Any non-root user on anything other than a server locked down with high levels of paranioa can start a server process. As long as it listens on some port # > 1024, typical Unix (not just Linux) system configurations will allow this. All that is required is that someone gets hold of any user account, logs in, sets up a second server instance and starts it on a high numbered port. One doesn't need to lose the system root password or hack the Apache installation.
Its possible to block all ports from being opened by non-root users on a system. But this can cripple authorized applications. A better approach is for a sys admin to run a security scan from time to time, looking for open ports, identify the attached applications and throw users off the system for running unauthorized services.
Who uses FTP?
What kind of an idiot uses FTP? They send their root password over the public internet in plain text!
Anyone with an ounce of sense does everything over ssh. I find that rsync over ssh actually transfers files (at least if you have more than a few to transfer) much faster than ftp does.
Some of these idiots are going to be running their own sites. Hosts should just shut down the sites, as they have done. If any of them are being paid to run a site they should be fired.
It might be a *Windows* problem
Reading original article I see that it suggests that it is likely that the passwords were stolen from the admins compromised Windows desktops.
The moral appears to be that there is no point securing a server if you then log into it from a compromised PC.
> With Windows you're stuck with the default state Microsoft ship Windows with <
You are no stuck with it any more you are stuck with it linux, its that sort or crappy thought train that leads to systems being easy to comprimise\attack.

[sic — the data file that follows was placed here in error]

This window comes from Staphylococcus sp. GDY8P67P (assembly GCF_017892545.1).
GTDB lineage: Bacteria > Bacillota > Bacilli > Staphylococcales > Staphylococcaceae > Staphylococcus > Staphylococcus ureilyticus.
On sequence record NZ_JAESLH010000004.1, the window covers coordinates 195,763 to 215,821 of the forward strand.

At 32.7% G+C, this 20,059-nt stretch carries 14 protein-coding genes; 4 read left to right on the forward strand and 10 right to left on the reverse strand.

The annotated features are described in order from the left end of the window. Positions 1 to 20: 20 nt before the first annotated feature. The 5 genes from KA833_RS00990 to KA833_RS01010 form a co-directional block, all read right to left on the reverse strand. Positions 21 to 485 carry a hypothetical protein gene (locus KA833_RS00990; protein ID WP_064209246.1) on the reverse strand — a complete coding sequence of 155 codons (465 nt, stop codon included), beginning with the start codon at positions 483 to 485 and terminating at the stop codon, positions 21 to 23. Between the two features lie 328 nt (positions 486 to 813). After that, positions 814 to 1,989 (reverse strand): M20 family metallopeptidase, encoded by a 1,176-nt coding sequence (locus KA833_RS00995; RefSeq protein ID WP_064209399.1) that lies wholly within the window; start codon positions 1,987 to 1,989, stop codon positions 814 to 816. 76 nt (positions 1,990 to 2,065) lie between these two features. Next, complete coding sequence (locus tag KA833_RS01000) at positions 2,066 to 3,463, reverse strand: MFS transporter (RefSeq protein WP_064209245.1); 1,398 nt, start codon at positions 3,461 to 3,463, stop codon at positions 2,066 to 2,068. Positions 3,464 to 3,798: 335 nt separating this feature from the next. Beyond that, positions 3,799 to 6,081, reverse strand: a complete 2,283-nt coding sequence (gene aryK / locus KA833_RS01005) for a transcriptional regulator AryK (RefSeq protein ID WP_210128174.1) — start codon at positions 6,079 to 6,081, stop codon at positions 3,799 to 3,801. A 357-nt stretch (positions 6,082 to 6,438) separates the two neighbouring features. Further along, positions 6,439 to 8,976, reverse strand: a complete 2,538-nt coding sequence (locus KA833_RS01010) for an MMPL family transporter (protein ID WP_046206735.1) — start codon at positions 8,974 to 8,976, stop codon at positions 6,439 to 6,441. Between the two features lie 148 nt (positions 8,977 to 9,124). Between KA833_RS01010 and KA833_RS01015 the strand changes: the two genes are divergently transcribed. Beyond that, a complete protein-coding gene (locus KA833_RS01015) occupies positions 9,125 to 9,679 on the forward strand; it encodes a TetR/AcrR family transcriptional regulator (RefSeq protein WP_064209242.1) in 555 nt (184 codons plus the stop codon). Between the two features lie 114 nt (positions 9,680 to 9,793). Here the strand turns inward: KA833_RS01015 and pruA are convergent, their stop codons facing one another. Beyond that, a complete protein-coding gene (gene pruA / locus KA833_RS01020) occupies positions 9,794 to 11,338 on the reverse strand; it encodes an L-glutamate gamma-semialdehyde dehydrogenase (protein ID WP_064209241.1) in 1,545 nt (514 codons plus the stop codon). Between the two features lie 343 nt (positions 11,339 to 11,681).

Multiple Issues ?
Systems should only serve on ports appropriate for what they serve, eg. port 80 for a http webserver.
The fact that there is traffic to port 8080 and it hasn't been spotted, let alone the fact that the firewall isn't blocking this gives some indication of the problem.
Even if the server instance admin is not competent, why has the virtual hosting company not spotted the traffic anomoly ? Surely the users of a virtual host should have registered their intended services so the common host can be locked down properly ?
If the root password of a server has been compromised, then anything can be done. Moral ? Keep it secure ! If you have a separate firewall, the password to that should be different, or local access only.
I suspect poor practice in multiple areas here. FTP/telnet or poor root password by the admin, and poor hosting company security policy to start with.
It is a shame that the use of the compromised servers is not identified in the article, home, or business ? The number of servers identified is relatively low (100 ?) so perhaps this suggests home users running their own servers, and/or one or two virtual hosting companies who need to look at their security policies.
Every IT admin I've had the pleasure to work with has known what they were doing, so I find it hard to imagine that this is the result of professional mistakes. If LAMP was the source of the problem, much higher numbers of servers would be compromised.